National Popular Vote Interstate Compact: Convincing states to join

The National Popular Vote Interstate Compact is an attempted end run around the Electoral College. The basic idea is that states sign up, promising to give all of their votes to the winner of the popular vote if and only if there are 270 or more EVs signed up. Once that happens, states within the compact will decide the election, regardless of what happens with the remaining states.

So far, there are 165 EVs within the compact, so it has a little ways to go. As might be expected, the states currently within the compact all lean blue.

I guess what I’m curious about is what it would take to get more states to join. It’s a tricky bit of game theory, really. What’s the right argument?

One semi-naive view is to look at all the states that have a lower-than-average EV/capita ratio. There are 347 EVs in this range–more than enough. Texas gets almost as screwed as California here, and Florida isn’t far behind.

Perhaps a better way is to look at non-swing states. There’s even more EVs at play here; using Politico’s list of 11 battleground states, there are 392 non-swing EVs. Voters in non-swing states have essentially no influence on the election.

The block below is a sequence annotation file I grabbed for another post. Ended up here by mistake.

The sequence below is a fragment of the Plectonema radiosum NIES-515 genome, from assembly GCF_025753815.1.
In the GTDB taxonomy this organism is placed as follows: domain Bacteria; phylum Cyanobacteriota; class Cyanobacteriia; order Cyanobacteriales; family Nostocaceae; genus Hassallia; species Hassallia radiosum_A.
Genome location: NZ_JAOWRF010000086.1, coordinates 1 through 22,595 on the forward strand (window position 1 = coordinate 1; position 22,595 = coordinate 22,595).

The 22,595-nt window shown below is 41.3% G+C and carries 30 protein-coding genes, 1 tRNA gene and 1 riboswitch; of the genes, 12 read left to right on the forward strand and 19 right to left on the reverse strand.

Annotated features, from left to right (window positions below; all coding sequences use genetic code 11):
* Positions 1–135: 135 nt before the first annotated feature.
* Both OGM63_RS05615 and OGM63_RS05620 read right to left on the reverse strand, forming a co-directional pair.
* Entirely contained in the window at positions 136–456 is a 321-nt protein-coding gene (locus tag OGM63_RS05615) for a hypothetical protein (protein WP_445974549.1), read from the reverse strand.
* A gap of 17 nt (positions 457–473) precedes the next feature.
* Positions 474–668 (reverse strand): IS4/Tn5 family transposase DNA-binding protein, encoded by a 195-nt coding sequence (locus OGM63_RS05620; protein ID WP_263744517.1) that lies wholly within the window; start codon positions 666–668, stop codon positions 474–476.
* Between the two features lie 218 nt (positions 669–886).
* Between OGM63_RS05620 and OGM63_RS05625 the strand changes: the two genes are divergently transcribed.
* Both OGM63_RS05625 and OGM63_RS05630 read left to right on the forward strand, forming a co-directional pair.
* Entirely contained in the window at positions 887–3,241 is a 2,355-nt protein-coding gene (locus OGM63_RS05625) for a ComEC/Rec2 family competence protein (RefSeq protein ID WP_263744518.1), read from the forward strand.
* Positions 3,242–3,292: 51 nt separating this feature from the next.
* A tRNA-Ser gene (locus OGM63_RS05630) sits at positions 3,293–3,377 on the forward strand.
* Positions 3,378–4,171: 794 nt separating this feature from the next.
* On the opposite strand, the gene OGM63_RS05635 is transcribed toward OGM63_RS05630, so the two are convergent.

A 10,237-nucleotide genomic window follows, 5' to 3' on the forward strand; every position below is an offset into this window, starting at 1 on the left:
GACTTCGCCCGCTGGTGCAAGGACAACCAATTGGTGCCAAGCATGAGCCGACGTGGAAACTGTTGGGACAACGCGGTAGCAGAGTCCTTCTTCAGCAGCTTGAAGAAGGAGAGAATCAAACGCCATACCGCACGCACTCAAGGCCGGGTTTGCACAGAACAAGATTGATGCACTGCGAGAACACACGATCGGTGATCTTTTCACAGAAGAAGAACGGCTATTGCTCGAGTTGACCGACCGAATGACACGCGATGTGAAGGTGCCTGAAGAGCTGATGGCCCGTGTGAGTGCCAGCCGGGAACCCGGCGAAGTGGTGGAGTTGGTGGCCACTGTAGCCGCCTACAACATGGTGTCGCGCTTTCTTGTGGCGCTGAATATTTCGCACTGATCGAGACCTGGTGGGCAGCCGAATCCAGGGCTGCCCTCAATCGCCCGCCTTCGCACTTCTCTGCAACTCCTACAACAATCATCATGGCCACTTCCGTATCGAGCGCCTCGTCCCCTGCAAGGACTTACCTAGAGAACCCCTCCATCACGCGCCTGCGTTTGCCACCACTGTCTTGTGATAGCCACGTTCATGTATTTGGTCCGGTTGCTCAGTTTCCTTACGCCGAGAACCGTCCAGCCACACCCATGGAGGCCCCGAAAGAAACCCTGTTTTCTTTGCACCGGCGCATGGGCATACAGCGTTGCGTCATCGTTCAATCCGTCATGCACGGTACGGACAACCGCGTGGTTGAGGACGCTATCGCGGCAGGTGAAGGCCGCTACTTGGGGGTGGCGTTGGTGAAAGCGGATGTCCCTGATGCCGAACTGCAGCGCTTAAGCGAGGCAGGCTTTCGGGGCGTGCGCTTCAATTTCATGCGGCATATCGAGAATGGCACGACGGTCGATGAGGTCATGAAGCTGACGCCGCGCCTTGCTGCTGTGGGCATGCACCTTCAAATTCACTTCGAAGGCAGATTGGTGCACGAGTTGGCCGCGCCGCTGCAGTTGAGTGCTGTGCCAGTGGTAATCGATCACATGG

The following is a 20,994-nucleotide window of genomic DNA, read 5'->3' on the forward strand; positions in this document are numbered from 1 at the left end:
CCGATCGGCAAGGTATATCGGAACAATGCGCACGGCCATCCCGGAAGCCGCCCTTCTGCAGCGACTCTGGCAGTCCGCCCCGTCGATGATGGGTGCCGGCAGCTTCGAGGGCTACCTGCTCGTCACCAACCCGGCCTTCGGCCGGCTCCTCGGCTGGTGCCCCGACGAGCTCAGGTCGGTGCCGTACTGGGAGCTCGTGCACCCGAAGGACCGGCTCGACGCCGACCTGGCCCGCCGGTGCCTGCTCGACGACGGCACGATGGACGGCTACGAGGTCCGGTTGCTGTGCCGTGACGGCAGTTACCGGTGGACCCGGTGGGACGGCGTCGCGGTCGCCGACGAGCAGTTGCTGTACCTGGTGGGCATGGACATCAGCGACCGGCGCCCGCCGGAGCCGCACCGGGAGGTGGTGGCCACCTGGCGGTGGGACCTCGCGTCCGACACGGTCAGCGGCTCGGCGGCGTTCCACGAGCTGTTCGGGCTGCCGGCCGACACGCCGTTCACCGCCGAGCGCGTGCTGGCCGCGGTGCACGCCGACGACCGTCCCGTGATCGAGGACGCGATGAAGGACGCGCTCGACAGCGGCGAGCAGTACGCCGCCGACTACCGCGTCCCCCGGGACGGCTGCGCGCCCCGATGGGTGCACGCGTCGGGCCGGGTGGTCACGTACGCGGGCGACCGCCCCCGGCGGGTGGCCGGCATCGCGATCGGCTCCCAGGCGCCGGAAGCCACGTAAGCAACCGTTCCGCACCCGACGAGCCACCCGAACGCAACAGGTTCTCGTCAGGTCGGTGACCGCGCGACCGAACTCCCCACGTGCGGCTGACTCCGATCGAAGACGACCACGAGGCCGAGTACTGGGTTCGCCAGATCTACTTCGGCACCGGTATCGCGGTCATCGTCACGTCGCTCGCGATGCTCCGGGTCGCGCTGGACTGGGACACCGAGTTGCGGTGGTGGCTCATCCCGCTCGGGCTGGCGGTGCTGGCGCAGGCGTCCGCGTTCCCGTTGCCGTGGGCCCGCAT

But perhaps what really matters to the states is whether the current setup favors their preferred party. And that, right now, means Republicans. Would Texas really sign up for this, even though their individual votes are worthless, given that the popular vote leans Democratic?

I dunno. The majority of individual Democrats and Republicans support a popular vote, but the legislators have to agree, and that’s certainly not guaranteed.

On an optimistic note, of the states where the NPVIC is law, most of them took several tries. There are several more states where the bill has passed one or both houses. It may then just be a matter of time before getting everyone onboard.

Of course, a Constitutional amendment would be ideal, and maybe that could happen if and when NPVIC happens.

Would the Electoral College be abolished, having no effectual function, or would it hang on as some weird honorary thing bypassed by time ?